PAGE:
Weiner under pressure: Scandal-hit New York City mayoral candidate Anthony Weiner admits lewd online conversations

Former Congressman rejects calls from rival campaigns to withdraw from race

The race for New York mayor was given an unexpected jolt of a sexual-cyber nature last night after former Congressman Anthony Weiner acknowledged that new media reports detailing lewd online conversations between him and a young woman who is not his wife are at least partially true.

In recent weeks, Mr Weiner has led some polls among candidates competing to replace Michael Bloomberg whose third term in office is drawing to a close. That he seemed genuinely to pose a threat to the longtime favourite, sitting City Council chairwoman Christine Quinn, was being seen as political rising from the ashes. Mr Weiner resigned from Congress in 2011 after a first batch of suggestive online communications with several women was unearthed.

Supporters of Mr Weiner, who had long been a rising star in the Democratic Party and whose wife was a close aide to Hillary Clinton when she was Secretary of State, had clearly been hoping that the scandal was behind him and his political rehabilitation was in its final stages.  The surfacing of a fresh batch of explicit correspondence puts all that in doubt, however.  Their existence was first reported by a website specializing in gossip called thedirty.com.

Last night, Mr Weiner rejected calls from rival campaigns to withdraw from the race. But he did not attempt to deny the reports. “As I have said in the past, these things that I did were wrong and hurtful to my wife and caused us to go through challenges in our marriage that extended past my resignation from Congress,” he said. “While some things that have been posted today are true and some are not, there is no question what I did was wrong.”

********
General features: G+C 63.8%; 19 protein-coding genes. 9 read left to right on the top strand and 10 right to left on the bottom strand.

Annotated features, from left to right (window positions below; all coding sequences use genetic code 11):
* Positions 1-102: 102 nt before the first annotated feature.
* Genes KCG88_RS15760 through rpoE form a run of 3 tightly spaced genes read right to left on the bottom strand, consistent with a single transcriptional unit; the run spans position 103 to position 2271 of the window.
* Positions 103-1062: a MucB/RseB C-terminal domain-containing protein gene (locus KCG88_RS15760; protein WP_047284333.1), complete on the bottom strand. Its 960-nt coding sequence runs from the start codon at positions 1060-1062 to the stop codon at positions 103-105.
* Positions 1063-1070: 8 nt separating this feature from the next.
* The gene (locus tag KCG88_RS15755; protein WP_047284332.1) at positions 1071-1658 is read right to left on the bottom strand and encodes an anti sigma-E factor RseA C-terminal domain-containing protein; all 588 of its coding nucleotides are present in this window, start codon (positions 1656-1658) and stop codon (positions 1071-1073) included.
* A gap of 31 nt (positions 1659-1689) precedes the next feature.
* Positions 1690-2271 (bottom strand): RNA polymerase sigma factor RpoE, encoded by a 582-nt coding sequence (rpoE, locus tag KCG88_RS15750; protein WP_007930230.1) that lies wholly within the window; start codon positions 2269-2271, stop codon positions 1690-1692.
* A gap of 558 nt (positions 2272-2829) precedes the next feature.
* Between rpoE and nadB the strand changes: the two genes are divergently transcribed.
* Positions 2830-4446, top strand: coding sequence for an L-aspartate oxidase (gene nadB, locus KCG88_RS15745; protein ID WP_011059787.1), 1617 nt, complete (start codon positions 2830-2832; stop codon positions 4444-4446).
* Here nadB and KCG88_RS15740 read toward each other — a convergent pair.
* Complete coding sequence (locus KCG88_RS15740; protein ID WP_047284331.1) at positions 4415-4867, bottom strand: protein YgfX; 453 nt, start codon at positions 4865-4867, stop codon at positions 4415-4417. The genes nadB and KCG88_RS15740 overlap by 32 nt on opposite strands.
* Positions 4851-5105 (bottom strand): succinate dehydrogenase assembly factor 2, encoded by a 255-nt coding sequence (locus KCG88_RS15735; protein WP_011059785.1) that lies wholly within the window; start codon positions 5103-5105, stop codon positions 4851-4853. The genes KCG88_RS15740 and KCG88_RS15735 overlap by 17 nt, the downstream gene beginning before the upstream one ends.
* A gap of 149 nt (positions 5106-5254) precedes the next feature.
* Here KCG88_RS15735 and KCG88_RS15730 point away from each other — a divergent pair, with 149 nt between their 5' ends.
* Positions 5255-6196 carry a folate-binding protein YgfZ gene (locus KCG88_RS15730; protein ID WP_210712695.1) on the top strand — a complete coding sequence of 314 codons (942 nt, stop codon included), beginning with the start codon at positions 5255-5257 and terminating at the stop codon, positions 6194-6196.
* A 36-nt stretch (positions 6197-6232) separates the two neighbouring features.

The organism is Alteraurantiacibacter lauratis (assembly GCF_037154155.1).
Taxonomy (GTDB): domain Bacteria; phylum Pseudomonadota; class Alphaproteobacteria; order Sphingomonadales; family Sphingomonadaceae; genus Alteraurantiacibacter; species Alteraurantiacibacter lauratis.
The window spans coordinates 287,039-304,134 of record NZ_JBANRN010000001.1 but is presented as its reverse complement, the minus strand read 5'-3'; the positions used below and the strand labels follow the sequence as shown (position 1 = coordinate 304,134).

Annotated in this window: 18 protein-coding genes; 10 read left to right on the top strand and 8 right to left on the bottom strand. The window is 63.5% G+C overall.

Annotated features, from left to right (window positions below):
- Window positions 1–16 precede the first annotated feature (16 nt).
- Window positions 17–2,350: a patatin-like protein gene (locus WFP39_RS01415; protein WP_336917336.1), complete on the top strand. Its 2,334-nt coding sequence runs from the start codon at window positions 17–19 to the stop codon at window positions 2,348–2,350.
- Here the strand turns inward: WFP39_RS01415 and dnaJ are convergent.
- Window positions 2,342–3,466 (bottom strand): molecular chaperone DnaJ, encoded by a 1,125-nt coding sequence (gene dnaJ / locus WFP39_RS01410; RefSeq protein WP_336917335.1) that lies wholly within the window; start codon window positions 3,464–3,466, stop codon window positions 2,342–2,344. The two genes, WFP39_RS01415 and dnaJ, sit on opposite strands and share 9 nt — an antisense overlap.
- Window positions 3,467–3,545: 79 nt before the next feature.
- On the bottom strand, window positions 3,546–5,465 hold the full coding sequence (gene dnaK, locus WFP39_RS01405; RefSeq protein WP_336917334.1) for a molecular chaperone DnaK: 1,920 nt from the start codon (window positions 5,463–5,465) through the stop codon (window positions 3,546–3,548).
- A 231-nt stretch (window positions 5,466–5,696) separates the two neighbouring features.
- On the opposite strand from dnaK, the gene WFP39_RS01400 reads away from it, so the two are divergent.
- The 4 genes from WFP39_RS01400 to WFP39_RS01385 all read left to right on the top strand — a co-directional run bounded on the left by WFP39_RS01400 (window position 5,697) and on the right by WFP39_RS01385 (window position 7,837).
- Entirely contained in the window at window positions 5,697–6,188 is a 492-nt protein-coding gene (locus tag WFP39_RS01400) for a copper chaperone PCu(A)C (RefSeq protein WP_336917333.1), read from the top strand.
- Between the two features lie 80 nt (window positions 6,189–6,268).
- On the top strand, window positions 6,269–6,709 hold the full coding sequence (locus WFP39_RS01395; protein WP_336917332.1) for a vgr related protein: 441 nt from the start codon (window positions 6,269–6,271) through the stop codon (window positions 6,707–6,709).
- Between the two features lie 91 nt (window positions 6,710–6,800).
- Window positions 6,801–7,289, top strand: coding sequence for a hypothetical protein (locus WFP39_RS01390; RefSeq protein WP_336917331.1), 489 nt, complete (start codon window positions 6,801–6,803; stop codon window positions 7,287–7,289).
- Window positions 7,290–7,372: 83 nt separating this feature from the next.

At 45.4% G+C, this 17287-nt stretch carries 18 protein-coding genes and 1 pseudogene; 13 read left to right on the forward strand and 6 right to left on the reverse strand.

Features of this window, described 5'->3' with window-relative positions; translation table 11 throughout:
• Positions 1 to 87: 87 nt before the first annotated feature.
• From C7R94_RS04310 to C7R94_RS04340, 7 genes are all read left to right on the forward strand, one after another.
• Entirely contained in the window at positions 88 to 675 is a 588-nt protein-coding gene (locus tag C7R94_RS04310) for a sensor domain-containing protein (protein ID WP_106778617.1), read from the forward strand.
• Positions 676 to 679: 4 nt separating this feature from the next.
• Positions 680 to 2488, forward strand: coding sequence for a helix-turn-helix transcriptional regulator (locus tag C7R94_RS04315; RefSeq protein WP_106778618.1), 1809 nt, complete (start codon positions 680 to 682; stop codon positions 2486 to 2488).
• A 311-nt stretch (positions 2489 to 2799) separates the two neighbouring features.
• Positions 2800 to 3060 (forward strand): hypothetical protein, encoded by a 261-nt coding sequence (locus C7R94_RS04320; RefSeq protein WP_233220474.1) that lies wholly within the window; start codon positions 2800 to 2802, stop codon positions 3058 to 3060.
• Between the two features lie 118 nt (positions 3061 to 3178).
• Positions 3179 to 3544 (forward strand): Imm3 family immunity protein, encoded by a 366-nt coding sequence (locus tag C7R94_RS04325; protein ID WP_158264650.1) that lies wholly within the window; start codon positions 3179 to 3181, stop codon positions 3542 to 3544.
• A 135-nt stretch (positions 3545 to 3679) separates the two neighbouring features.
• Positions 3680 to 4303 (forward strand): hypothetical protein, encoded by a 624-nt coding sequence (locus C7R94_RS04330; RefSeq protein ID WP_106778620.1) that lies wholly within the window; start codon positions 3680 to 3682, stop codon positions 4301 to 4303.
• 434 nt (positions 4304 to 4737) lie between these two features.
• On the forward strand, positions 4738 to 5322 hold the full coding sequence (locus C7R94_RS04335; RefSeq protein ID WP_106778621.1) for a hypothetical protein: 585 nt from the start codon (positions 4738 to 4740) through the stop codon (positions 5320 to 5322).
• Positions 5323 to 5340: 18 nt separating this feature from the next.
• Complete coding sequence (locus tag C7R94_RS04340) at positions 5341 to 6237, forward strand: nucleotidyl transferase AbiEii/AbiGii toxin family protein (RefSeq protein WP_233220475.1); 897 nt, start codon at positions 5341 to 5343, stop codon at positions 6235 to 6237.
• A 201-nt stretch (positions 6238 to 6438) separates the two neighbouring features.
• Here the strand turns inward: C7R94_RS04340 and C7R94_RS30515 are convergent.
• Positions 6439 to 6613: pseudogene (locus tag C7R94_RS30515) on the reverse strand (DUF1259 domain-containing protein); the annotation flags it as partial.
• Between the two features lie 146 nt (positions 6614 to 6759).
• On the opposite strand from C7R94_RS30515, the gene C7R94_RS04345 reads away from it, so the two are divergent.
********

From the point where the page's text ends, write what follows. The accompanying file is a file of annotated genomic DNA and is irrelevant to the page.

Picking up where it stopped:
Political observers said a key factor is determining whether his contacts with this new woman occurred after his resignation from Congress which would indicate that he had not learned his lesson or has some sort of compulsion. The new woman, who has not been identified, has reportedly claimed that the cyber-relationship indeed began only one year ago and lasted six months.  That, if true, would seem to spell trouble.

“This behavior is behind me,” Mr. Weiner said in his news release last night. “I want to again say that I am very sorry to anyone who was on the receiving end of these messages and the disruption that this has caused. As my wife and I have said, we are focused on moving forward.”

At a hastily and packed news conference, Mr Weiner again insisted that he had put all such behavior behind him after deciding to run for mayor.  His wife, Huma Abedin, stood by him, conceding her husband had “made some horrible mistakes,” but that she has forgiven him and believes in him.

But the pressure for him to withdraw may build. Republican candidate John Catsimatidis blasted the former Congressman saying: “The Mayor of New York City should be a leader that all the residents of our city, especially our children, can look up to. Anthony Weiner should do what is right for his family and our city and drop out of the race for mayor so we can end this soap opera.”

Mr Weiner is not the only political figure seeking redemption from public sin.  Two weeks ago former New York Governor Eliot Spitzer unexpected jumped into the race for city comptroller, who effectively controls the purse strings, hoping to draw a line under his unhappy experience resigning from office repeated visits to a high-priced prostitute in Washington DC leaded to the newspapers.

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